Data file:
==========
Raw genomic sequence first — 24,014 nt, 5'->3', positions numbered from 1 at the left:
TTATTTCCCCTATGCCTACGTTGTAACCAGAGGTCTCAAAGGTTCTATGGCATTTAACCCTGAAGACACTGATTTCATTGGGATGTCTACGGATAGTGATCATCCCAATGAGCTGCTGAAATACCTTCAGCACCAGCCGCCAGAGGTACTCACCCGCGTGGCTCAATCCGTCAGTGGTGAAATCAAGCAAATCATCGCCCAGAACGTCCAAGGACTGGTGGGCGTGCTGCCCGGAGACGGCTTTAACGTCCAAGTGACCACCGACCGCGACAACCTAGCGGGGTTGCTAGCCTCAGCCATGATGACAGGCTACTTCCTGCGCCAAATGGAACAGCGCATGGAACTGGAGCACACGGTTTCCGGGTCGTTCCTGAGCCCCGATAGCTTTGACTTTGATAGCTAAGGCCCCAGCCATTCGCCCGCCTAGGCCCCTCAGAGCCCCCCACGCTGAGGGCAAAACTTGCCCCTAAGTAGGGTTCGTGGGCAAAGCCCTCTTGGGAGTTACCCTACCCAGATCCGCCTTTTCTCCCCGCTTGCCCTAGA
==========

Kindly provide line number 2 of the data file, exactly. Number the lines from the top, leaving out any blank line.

TTATTTCCCCTATGCCTACGTTGTAACCAGAGGTCTCAAAGGTTCTATGGCATTTAACCCTGAAGACACTGATTTCATTGGGATGTCTACGGATAGTGATCATCCCAATGAGCTGCTGAAATACCTTCAGCACCAGCCGCCAGAGGTACTCACCCGCGTGGCTCAATCCGTCAGTGGTGAAATCAAGCAAATCATCGCCCAGAACGTCCAAGGACTGGTGGGCGTGCTGCCCGGAGACGGCTTTAACGTCCAAGTGACCACCGACCGCGACAACCTAGCGGGGTTGCTAGCCTCAGCCATGATGACAGGCTACTTCCTGCGCCAAATGGAACAGCGCATGGAACTGGAGCACACGGTTTCCGGGTCGTTCCTGAGCCCCGATAGCTTTGACTTTGATAGCTAAGGCCCCAGCCATTCGCCCGCCTAGGCCCCTCAGAGCCCCCCACGCTGAGGGCAAAACTTGCCCCTAAGTAGGGTTCGTGGGCAAAGCCCTCTTGGGAGTTACCCTACCCAGATCCGCCTTTTCTCCCCGCTTGCCCTAGA